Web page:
Any degree-granting institution that is dedicated to research and education is generally considered an academic institution. Such institutions range from primary and secondary schools to post-secondary schools such as colleges and universities, and they are generally populated with a body of faculty who guide students through research and degree acquisition. An academic institution can provide a broad education of a variety of subjects or be subject-specific and cater to only one field of study.
The first academic institution a child will attend is the primary school, at which basic concepts such as reading and introductory mathematics are taught. Primary schools, also known as elementary schools, can be broken down by grades; for example, in the United States, many primary schools run from kindergarten to sixth grade, or from kindergarten to eighth grade. Schools that run from kindergarten to sixth grade generally funnel the graduates into a middle school, which encompasses seventh and eighth grades, as well as sometimes ninth grade.
Secondary schools are the next level of academic institution that students will enter. This is most commonly known as high school, as the grades included in this level are ninth through twelfth. While the grade levels included in this category range from country to country, a student usually enters this academic institution between eleven and fifteen years old. The curriculum at the secondary level picks up where the primary level leaves off, and it is usually considered the last stage of compulsory education.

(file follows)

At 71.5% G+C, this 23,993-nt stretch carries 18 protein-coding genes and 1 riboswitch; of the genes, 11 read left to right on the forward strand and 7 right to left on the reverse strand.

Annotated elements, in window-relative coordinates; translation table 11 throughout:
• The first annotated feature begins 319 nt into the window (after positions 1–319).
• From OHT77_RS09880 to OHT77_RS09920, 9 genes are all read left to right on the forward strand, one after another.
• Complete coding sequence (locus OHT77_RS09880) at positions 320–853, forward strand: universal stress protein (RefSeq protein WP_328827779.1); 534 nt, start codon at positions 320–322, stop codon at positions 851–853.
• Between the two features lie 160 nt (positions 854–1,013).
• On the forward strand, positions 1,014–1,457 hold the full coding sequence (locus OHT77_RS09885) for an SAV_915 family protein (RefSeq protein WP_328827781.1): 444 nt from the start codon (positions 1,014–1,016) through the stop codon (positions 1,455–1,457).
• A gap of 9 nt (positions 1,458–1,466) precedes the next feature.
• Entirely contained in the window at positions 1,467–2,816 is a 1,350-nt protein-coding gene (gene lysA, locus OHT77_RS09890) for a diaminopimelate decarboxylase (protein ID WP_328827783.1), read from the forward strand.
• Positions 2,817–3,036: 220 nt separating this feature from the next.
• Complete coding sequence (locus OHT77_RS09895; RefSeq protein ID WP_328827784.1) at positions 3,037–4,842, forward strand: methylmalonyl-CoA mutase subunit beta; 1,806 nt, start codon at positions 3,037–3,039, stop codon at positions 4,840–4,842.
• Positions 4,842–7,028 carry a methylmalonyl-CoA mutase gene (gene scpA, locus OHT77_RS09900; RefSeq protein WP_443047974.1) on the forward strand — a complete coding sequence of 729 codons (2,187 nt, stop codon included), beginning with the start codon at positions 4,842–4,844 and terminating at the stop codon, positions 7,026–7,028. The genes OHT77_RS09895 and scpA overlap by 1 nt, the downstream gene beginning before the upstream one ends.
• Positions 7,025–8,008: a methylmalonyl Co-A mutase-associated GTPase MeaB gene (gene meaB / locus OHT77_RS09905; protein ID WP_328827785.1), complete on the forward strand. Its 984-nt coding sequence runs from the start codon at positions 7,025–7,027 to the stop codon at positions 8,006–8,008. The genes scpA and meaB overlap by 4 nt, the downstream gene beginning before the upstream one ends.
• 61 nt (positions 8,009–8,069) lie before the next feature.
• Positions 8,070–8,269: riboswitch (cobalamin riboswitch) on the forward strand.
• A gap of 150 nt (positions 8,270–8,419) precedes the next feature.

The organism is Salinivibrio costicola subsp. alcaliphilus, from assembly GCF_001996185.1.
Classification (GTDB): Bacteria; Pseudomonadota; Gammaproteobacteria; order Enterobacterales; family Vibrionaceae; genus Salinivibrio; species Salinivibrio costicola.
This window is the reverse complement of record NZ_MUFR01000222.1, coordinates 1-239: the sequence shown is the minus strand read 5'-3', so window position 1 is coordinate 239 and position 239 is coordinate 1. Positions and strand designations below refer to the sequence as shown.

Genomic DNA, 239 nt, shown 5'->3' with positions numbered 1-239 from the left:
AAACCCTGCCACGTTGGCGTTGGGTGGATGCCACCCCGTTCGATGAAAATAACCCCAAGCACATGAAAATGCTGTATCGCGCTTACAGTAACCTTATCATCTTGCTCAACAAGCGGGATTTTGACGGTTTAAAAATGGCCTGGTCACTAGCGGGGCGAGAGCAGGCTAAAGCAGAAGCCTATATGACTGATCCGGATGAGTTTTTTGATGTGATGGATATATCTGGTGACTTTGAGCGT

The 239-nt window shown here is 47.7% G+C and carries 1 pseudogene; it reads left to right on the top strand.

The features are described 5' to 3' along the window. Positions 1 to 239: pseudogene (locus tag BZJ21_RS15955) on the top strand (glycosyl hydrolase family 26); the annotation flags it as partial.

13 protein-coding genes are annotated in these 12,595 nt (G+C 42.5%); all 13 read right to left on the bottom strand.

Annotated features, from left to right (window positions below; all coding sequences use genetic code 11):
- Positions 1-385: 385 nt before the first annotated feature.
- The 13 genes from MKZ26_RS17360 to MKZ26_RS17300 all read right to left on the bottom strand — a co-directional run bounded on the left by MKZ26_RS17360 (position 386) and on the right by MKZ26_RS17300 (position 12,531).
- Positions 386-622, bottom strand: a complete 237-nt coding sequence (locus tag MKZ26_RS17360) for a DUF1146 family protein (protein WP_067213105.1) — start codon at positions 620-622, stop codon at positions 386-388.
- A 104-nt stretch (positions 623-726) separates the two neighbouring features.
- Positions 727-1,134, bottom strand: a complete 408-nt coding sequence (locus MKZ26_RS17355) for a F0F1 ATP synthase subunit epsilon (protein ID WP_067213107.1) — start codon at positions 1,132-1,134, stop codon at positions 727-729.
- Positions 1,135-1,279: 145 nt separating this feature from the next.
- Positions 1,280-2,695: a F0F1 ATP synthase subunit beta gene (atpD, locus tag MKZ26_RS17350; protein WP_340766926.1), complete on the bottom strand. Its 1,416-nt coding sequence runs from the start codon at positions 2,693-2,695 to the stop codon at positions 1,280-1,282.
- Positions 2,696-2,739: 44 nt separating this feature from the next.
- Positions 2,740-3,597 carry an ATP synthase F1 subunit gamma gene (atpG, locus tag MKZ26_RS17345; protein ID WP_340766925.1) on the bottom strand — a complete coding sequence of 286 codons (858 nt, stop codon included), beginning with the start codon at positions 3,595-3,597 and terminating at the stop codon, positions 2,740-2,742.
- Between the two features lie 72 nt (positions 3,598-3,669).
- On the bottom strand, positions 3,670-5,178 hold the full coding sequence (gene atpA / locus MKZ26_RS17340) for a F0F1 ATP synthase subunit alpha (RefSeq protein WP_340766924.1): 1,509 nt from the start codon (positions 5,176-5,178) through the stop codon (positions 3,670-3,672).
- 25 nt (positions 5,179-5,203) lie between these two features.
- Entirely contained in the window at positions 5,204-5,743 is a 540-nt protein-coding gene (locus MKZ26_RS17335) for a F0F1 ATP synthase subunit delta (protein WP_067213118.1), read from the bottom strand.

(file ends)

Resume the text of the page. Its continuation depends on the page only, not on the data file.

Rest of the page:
Post-secondary schools include community colleges, colleges, universities, and specialized schools such as law school or medical school. Many students do not attend this type of academic institution after their compulsory education is finished, either because it is too expensive or because the student has chosen to finish schooling and join the workforce. Those who do attend such institutions often seek out financial aid in the form of loans, grants, or scholarships. Community colleges are generally less expensive and offer a more versatile class schedule to cater to part-time students who may otherwise be working day jobs.
Associate's degrees, bachelor's degrees, master's degrees, and doctorate degrees can all be attained at the post-secondary level. These degrees generally require a rigorous course of study, as well as substantial amounts of research, particularly when working toward a master's Degree or PhD. Technical schools are two-year institutions that train students for specialized jobs in a variety of fields, from labor jobs to office positions.